After weeks answering a barrage of questions from curious school pupils, Sara Falcone has won her category of the national competition I’m a Scientist, Get me out of here.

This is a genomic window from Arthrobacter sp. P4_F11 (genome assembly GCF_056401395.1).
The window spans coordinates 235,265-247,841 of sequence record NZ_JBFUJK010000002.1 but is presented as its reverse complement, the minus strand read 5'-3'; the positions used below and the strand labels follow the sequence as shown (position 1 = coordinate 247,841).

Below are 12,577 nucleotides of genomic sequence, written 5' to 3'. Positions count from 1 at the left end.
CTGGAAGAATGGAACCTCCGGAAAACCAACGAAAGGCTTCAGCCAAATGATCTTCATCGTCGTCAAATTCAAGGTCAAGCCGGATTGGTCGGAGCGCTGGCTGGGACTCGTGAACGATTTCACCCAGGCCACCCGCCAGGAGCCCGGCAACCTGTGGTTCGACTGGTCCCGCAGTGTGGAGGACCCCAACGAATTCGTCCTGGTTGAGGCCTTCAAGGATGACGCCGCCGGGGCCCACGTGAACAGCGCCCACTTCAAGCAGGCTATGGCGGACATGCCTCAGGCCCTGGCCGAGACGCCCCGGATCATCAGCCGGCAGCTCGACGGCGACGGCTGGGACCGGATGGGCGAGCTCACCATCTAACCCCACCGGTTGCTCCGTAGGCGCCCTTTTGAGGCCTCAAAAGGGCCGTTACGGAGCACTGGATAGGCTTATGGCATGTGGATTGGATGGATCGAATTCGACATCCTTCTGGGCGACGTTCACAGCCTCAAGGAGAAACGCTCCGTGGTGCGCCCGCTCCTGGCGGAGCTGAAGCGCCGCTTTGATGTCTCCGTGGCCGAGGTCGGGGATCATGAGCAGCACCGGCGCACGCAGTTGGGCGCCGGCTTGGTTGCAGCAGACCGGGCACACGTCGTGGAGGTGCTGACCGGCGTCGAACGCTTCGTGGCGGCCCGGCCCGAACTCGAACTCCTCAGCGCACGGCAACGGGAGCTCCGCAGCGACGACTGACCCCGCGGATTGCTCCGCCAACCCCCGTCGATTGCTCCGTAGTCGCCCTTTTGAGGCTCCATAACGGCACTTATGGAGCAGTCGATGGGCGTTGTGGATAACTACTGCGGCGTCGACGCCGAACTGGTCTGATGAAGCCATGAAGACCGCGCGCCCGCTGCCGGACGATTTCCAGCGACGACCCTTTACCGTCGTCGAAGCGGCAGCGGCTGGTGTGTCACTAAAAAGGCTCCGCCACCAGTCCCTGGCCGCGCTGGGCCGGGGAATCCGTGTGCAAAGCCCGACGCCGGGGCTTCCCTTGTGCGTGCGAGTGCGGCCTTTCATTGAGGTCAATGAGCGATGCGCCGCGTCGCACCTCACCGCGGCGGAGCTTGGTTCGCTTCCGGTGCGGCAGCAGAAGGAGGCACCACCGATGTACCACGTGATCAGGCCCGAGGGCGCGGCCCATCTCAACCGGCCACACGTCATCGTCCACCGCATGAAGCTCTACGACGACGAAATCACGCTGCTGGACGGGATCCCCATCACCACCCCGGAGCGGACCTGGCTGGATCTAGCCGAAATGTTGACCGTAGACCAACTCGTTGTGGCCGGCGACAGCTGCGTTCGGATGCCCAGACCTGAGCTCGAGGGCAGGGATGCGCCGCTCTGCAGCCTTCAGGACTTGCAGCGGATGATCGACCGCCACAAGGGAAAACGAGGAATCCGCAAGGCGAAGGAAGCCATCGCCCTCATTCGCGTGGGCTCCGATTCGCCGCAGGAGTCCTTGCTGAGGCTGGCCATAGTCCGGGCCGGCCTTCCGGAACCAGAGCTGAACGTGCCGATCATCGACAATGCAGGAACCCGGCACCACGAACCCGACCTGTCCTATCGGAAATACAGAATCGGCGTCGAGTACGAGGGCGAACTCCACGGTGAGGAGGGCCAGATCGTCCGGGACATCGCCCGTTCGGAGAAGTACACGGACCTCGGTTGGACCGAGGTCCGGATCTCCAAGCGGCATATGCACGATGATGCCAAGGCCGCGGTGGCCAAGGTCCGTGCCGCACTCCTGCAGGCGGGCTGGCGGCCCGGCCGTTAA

After weeks answering a barrage of questions from curious school pupils, Sara Falcone has won her category of the national competition I’m a Scientist, Get me out of here. Image credit: I’m a Scientist (cc) I’m a Scientist, Get me out of here is an online event, mainly funded by the Wellcome Trust, where school students can talk directly to scientists. Scientists compete for the students’ votes, answering their questions in online chats. The students ask questions, and then vote to evict scientists based on their answers. The winner is the last scientist left in their ‘zone’, and is awarded £500 to design a public engagement activity of their choice. This time the competition ran from the 9th and 20th of November, with a total of 40 scientists and 160 schools taking part, split into eight zones. Sara entered the Ageing Zone, so answered questions based around her research in mice into the genetics of age-related diseases. Sara is doing a PhD in Paul Potter’s group, Disease Model Discovery, which is responsible for managing the Harwell Ageing Screen, a large-scale project using mice to study the genetics of ageing and age-related diseases. She had an eclectic mix of questions, ranging from light-hearted questions about herself, such as whether she liked to eat trifle, to huge, philosophical problems such as the meaning of life or whether we’ll ever be able to cure cancer. The students touched on big issues such as what it’s like to be a woman in science, how your lifestyle choices affect the way you age, and even whether elderly people with terminal illnesses should receive healthcare. Many students asked about her career path and her reasons for choosing to become a scientist. In Sara’s case this was far from a straightforward decision, showing it can sometimes take time to decide exactly what you want to do. So when a student asked ‘When did you realise you wanted to be a scientist?’ she answered: “I always liked science, biology and medical science in particular, so I decided to study veterinary medicine because I liked medicine and animals. During the last year of uni I had to spend 6 months working in an animal hospital and I really didn’t really like it. Eventually, during my final test, one of the professors asked me ‘so, do you want to work with pets or with farm animals?’ I stopped and I thought really hard, and the only reply I could give was ‘Neither, I want to be a geneticist’. And that was my decision.” They also asked all sorts of questions about what she does today and what she thinks of it – What do you enjoy most about your job? What’s your favourite experiment? How do you study the mice? Why do you experiment on mice rather than other animals? How will your work affect other people? Sara answered all of the students’ questions with honesty, good humour and enthusiasm. In reward for this, she avoided being eliminated and was voted by the students as winner of the Ageing Zone. She has been awarded £500 to spend on a public engagement activity of her choice, which she’s planning to put into a new forensic, Cluedo-style activity for visitors to MRC Harwell.